Today, Thursday 22 April, is also known as Earth Day 2021—a day to take action, learn more about the state of our planet, and read listicles on five ways to help save it. While there’s nothing wrong with trying to have an impact in the fight to protect our environment—on the contrary, we’re the first to delve into topics such as climate fear and low carbon travelling, among many others—we also understand that sometimes, the best way to get involved is to watch a poignant and eye-opening documentary. That’s why, to celebrate this year’s Earth Day, we listed 15 must-watch documentaries on nature and climate change based on the top fan ratings on IMDb and Rotten Tomatoes.
If you didn’t expect this little gem to rank first, then I don’t know what to tell you. David Attenborough: A Life On Our Planet is the best nature documentary according to IMDb and Rotten Tomatoes fans, with an impressive average rating of 9.3 out of a possible 10. Known for voicing environmental issues throughout the decades, the British natural historian Sir David Attenborough shares his concerns about humanity’s harmful impacts on nature and his hopes for the future of our planet. Available on Netflix.
Also narrated by broadcasting veteran Sir David Attenborough, Netflix’s first nature documentary series Our Planet and Africa come in joint second place with an average rating of 9.2 out of 10. Both series focus on wildlife and habitats, with Our Planet also revealing the impacts of climate change in species and ecosystems.
Kiss the Ground claims third place with an average rating of 9.1 out of 10. Narrated by Woody Harrelson and featuring celebrities such as Gisele Bündchen, Tom Brady and Patricia Arquette, the film turns the spotlight on regenerative agriculture and the potential benefits of this alternative farming on our fight against climate change.
A follow-up to the 2001 award-winning show The Blue Planet, this natural history series sees Sir David Attenborough (yes, again) return as narrator and host. A breathtaking exploration of the world’s vast oceans, its hour-long episodes capture animals and other living organisms in their natural habitat—presenting viewers with a fascinating insight into what life is like underwater. From tropical seas to the harsh conditions of the Arctic, the makers of Blue Planet II use modern filming equipment and techniques to shine a light on areas of the planet that humans have never seen before.
“A distinctive and memorable tale of how a filmmaker formed an unusual friendship with an octopus that taught him more about life than he expected. It’s a movie that’s unabashedly sentimental but also thoroughly entertaining and educational,” reads a Rotten Tomatoes review.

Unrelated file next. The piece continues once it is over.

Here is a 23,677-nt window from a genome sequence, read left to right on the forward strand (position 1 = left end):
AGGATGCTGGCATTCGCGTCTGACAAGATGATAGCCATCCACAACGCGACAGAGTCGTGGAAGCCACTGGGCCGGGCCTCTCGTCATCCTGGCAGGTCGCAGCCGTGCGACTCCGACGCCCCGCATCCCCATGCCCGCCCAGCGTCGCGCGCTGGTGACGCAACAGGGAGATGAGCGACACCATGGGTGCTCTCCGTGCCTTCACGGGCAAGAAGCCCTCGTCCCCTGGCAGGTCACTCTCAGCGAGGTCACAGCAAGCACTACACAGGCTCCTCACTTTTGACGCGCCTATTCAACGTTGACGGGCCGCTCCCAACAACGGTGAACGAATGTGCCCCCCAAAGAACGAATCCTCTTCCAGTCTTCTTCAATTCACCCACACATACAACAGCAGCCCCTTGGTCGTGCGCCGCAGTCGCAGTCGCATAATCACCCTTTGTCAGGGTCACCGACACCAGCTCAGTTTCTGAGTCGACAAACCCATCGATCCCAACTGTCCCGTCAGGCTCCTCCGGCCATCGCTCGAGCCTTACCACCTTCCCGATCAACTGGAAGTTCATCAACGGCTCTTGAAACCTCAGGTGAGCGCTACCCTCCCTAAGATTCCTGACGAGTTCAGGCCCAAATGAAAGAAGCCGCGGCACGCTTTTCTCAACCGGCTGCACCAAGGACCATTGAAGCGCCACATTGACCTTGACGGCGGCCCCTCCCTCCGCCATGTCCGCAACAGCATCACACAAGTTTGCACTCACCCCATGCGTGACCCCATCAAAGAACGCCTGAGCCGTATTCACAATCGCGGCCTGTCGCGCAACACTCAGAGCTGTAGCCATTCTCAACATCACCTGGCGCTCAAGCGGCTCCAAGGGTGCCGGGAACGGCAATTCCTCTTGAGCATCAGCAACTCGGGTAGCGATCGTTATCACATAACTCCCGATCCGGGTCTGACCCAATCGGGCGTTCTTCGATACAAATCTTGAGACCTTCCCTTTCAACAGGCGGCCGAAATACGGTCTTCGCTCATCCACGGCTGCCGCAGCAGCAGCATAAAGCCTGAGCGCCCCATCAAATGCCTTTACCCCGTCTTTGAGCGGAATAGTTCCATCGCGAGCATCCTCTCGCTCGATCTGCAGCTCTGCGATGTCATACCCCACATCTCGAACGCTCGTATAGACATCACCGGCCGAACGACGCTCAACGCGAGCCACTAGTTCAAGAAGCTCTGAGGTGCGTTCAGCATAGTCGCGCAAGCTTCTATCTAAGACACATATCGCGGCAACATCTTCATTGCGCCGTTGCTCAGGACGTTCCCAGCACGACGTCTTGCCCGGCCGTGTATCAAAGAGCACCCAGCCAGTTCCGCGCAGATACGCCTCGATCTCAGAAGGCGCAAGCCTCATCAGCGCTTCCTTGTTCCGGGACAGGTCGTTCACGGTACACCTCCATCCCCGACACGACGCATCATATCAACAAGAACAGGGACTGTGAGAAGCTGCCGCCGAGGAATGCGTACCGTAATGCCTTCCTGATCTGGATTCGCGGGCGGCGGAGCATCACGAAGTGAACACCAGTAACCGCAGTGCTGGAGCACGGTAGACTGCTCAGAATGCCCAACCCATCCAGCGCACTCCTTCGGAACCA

This documentary film directed by Orlando von Einsiedel and produced by Leonardo DiCaprio is not for the faint of heart. Expect some crying, like a lot of it. Virunga tells the story of four characters fighting to protect Virunga National Park in the Democratic Republic of Congo, home to the world’s last mountain gorillas, from war, poaching, and the threat of oil exploration. Truly heartbreaking.
As soon as this Netflix documentary about the environmental impact of fishing directed by and starring British filmmaker Ali Tabrizi premiered on the streaming platform in March, it garnered immediate attention in several countries. If you enjoyed the award-winning 2014 film Cowspiracy, then you’ll want to watch Seaspiracy.
Coral reefs around the world are vanishing at an unprecedented rate. Divers, photographers and scientists set out on an ocean adventure to discover why the reefs are disappearing and to reveal the underwater mystery to the world. You get the idea, that’s a classic.
Racing Extinction is a documentary about the ongoing Anthropogenic mass extinction of species and the efforts from scientists, activists and journalists to document it by Oscar-winning director Louie Psihoyos, who also directed the documentary The Cove (2009). Don’t freak out, but those scientists believe we have entered the sixth major extinction event in Earth’s history.
This one follows Doctor Sylvia Earle on her quest trying to protect the ocean from threats as pollution, overfishing and climate change.
When he discovers the world’s oceans brimming with plastic waste, a documentary filmmaker investigates the pollution’s environmental impacts.
Leonardo DiCaprio meets with scientists, activists and world leaders to discuss the dangers of climate change and its possible solutions. Martin Scorsese is also an executive producer.
Ivory remains a prized status symbol for middle-class Chinese, and poachers in pursuit of white gold are slaughtering African elephants in record numbers. This documentary’s filmmakers went undercover for 16 months, infiltrating and documenting the deep-rooted corruption at the heart of the global ivory trafficking crisis.
Directed by Elliot Page and Ian Daniel, There’s Something In The Water comes towards the bottom of the list with an average rating of 7.45 out of 10. The Canadian documentary sheds light on the little known issue of environmental racism suffered by the black Canadian and First Nations communities in Nova Scotia (Canada). Still a must watch!
Last but no less important is the documentary RiverBlue in 15th place with an average rating of 6.45 out of 10. The film explores the paddler and conservationist Mark Angelo’s river journey around the world that uncovered the pollution impacts that the global fashion industry has on our planet.